The shoulder is the most movable joint in the body allowing multiple planes of movement. Muscles, tendons, and ligaments hold the humeral head in place in a shallow socket, which can make the shoulder unstable and more prone to injury.

Shoulder Injury Statistics

According to the American Academy of Orthopaedic Surgeons, shoulder injuries accounted for 4.5 million doctor visits in 2022, with an estimated healthcare cost of $3 billion (Varacallo, 2022). Frequently, shoulder injuries result from sporting activities that require repetitive and forceful movements of the shoulder, but they can also stem from performing everyday activities that place stress on the shoulder structures.

Surgical Treatment

Often times, shoulder problems require surgical treatment to correct dysfunction. Shoulder surgeries are commonly associated with labral tears, instability, impingement, and rotator cuff tears. The successful outcome of any shoulder surgery may depend largely on the surgeon’s skills as well as appropriate rehabilitation (Ghodadra et al., 2009).

Shoulder surgery rehab

Goals of Post-Operative Rehab

For optimal shoulder function post-operatively, care must be taken to protect the healing tissues and facilitate proper healing. The main goals of a physical therapy program post-operatively are to protect and promote healing of the repair, restore motion and strength, and eventually function. Inappropriate management after surgery, such as stressing the healing tissue too soon, can damage the repair, and delayed rehabilitation may lead to a stiffened and non-functional shoulder. Therefore, a post-operative rehabilitation program is crucial for appropriate management and guidance to optimize recovery.

Study on Post-Operative PT Outcomes

A retrospective cohort study conducted by Brenan et al. (2010) analyzed 856 patients who attended physical therapy after four categories of shoulder surgery (unilateral instability repair,rotator cuff repair, rotator cuff repair with subacromial decompression,or subacromial decompression) and found significant improvement in function from the first treatment to discharge. They used the Disabilities of the Arm, Shoulder, and Hand Questionnaire (DASH) to evaluate the pain and functional status of the upper extremity at the initial evaluation and at discharge. The dash is scored 0-100, with a higher score representing more pain and limitation. The average initial DASH score of these post-surgical shoulder patients was 60, and at discharge, it was 25. They received an average of 16 PT visits.

The researchers found that a meaningful and statistically significant clinical improvement was achieved by approximately 80% of the patients.

Results at Stover PT

At Stover PT, like the study aforementioned, we utilize the DASH to evaluate the progress of my patients with upper extremity conditions. The graph above shows the documented DASH scores of 95 patients who underwent various types of shoulder surgery (rotator cuff repair, subacromial decompression, unilateral instability repair, etc.) and were treated post-operatively at Stover PT. The average initial DASH score for these patients was 60 and at discharge was 21. The number of PT visits averaged 16 with an average duration of care of 8 weeks.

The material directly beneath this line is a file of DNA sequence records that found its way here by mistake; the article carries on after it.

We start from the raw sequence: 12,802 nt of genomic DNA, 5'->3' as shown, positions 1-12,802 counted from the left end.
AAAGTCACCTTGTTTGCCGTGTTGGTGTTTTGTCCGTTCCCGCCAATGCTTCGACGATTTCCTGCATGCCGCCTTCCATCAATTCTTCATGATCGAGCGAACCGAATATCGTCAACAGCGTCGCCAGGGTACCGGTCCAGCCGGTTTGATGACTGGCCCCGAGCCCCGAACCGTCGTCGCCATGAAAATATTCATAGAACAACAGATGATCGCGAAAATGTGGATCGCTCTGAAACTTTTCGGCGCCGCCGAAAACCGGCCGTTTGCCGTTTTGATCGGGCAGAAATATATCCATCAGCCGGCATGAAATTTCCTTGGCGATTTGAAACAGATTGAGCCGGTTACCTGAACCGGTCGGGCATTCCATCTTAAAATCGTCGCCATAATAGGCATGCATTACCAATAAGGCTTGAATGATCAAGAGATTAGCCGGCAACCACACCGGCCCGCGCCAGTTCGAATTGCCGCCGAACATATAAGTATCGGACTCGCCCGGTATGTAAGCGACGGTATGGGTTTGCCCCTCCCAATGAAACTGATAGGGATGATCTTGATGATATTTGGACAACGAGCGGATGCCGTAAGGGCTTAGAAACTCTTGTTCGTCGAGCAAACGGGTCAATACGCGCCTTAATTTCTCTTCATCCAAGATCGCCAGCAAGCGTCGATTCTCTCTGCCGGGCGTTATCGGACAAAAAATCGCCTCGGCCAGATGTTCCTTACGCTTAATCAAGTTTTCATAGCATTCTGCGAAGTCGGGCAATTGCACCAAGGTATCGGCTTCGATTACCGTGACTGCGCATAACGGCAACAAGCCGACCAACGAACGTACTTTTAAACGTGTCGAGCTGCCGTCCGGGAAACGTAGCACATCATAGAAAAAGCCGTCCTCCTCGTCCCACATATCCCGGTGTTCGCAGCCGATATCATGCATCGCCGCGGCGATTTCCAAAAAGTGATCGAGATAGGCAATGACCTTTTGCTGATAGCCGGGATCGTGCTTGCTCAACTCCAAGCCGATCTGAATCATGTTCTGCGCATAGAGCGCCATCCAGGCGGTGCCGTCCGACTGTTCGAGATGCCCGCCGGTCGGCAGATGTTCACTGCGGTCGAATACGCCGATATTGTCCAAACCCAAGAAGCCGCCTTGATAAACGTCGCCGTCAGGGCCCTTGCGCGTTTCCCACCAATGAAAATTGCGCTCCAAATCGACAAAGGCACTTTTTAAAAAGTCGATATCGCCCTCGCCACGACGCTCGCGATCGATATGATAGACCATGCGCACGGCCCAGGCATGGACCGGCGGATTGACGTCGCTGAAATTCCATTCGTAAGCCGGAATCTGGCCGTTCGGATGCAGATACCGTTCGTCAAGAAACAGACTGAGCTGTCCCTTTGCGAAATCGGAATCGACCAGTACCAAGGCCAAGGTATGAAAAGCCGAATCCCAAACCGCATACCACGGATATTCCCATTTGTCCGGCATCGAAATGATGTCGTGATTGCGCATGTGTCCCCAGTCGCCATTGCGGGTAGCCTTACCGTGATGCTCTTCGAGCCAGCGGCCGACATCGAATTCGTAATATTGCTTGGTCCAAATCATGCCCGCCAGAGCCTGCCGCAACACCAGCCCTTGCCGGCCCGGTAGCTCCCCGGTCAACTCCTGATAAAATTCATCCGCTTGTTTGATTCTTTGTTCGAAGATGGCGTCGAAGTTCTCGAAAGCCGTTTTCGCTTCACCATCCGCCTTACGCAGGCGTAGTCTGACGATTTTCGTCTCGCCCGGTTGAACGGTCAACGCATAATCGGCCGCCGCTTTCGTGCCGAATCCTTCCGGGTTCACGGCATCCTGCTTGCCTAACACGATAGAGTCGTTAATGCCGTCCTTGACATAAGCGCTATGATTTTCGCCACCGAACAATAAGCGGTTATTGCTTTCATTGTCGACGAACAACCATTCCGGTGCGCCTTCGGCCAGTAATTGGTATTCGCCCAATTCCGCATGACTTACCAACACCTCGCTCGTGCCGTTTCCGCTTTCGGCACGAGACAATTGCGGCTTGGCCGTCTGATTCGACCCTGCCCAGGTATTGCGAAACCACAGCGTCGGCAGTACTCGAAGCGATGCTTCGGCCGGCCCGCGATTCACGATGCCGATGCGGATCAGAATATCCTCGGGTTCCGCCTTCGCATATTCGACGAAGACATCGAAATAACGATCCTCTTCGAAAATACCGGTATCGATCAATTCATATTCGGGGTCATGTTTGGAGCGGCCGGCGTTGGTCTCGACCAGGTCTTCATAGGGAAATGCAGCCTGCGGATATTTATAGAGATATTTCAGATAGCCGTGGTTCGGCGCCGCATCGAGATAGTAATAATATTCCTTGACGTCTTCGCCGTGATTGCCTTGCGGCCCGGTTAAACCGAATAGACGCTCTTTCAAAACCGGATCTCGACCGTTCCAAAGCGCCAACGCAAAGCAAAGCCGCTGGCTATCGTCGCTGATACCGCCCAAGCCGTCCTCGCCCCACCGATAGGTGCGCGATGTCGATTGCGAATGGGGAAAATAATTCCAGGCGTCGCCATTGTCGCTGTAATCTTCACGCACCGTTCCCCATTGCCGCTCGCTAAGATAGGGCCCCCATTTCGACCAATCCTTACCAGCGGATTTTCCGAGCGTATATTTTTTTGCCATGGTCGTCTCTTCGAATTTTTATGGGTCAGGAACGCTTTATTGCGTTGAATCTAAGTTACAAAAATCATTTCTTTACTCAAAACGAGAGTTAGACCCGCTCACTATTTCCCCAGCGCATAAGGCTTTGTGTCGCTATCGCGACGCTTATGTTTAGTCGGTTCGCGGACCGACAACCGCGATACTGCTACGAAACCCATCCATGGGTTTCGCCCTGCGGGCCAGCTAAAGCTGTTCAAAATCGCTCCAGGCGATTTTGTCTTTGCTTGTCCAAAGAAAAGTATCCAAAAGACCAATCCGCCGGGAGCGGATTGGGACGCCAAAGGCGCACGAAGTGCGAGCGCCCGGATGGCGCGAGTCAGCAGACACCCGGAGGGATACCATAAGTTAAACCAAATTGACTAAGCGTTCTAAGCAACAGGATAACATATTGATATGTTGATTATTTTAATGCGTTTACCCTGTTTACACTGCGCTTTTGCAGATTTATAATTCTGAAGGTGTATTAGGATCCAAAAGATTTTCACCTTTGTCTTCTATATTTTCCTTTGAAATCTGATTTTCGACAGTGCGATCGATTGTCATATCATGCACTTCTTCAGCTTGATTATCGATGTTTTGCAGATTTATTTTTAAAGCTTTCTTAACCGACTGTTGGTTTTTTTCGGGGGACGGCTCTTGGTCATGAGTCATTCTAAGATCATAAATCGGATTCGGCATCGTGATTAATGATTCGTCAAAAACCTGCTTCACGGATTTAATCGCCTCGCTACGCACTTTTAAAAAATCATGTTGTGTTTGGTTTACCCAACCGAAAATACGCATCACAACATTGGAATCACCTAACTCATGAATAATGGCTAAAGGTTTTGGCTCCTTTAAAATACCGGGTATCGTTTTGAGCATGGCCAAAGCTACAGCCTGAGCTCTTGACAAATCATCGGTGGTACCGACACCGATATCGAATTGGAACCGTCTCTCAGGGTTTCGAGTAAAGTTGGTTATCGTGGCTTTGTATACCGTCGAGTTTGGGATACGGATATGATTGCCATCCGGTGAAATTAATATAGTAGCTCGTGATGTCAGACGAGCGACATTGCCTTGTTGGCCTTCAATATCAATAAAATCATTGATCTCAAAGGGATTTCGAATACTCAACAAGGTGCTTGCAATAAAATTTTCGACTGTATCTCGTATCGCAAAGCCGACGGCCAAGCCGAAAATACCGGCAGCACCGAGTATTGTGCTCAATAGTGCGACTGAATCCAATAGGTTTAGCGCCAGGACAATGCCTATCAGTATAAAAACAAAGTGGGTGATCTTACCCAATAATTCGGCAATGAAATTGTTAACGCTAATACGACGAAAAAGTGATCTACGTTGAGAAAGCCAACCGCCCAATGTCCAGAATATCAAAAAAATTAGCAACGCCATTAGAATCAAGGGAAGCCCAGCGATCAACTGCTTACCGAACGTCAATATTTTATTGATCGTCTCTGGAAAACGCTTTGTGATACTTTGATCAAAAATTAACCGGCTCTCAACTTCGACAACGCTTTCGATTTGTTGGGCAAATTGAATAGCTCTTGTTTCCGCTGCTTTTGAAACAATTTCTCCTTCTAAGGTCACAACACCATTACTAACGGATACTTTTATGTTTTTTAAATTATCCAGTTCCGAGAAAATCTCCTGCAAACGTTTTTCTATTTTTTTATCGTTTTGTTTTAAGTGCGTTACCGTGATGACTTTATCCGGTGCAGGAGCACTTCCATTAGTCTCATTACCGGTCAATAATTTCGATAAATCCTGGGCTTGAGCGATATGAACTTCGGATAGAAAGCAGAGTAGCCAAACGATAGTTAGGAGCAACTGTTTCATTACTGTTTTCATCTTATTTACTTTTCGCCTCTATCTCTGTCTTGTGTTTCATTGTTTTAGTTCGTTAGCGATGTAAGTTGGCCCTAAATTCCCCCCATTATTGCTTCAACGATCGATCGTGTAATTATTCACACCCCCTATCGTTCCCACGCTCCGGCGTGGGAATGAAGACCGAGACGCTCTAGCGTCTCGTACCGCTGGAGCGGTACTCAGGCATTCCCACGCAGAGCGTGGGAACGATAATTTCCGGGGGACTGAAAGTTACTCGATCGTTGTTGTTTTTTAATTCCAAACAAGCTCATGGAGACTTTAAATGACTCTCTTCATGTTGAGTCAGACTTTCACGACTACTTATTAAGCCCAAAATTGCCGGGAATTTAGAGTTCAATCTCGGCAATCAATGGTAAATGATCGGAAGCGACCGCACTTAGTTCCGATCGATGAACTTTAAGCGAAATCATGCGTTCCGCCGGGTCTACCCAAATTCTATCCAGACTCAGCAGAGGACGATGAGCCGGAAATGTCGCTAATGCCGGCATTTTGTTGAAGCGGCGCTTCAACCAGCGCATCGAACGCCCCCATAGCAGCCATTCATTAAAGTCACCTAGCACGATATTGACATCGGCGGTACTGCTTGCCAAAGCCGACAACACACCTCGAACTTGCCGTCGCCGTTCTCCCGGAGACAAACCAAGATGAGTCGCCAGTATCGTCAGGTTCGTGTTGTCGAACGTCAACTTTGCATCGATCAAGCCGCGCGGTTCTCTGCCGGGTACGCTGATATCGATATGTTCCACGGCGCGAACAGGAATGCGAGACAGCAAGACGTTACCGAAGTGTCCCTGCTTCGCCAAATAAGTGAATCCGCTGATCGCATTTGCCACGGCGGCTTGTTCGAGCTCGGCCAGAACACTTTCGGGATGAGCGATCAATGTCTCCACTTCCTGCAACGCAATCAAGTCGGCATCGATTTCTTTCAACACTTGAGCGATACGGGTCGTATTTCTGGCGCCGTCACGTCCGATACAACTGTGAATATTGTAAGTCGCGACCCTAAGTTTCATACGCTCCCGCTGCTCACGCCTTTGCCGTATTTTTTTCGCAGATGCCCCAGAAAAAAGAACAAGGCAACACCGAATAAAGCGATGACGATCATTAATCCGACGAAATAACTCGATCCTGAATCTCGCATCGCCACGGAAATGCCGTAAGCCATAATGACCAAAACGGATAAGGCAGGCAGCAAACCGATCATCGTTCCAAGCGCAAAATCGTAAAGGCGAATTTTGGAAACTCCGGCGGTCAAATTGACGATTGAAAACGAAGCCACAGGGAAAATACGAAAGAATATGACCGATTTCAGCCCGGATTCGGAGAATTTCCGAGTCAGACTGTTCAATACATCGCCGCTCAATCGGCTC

PT Treatment Methods

We utilize a combination of treatments that may include therapeutic exercise (PROM, AAROM,AROM, RROM), manual therapy techniques, functional training, and thermal/electrical agents to optimize the patient’s recovery and function. I, combine evidence-based practice and clinical expertise to help achieve my patients’ goals and return them quickly to their activities.

Tips for Successful Recovery

For a Shoulder as Good as New After Surgery Let an experienced Physical Therapist guide you through the healing process and return to function Encourage effective communication between surgeon and PT Begin early and safe mobilization to prevent shoulder joint stiffness Begin an individualized strength program guided closely by an experienced PT.


  • Varacallo, M. (2022, September 4). Rotator Cuff Syndrome. StatPearls – NCBI Bookshelf.
  • Ghodadra, N., Provencher, M. T., Verma, N. N., Wilk, K. E., & Romeo, A. A. (2009, February 1). Open, Mini-open, and All-Arthroscopic Rotator Cuff Repair Surgery: Indications and Implications for Rehabilitation. Journal of Orthopaedic & Sports Physical Therapy.
  • Brennan, G., Parent, R., & Cleland, J. A. (2010, January 1). Description of Clinical Outcomes and Postoperative Utilization of Physical Therapy Services Within 4 Categories of Shoulder Surgery. Journal of Orthopaedic & Sports Physical Therapy.

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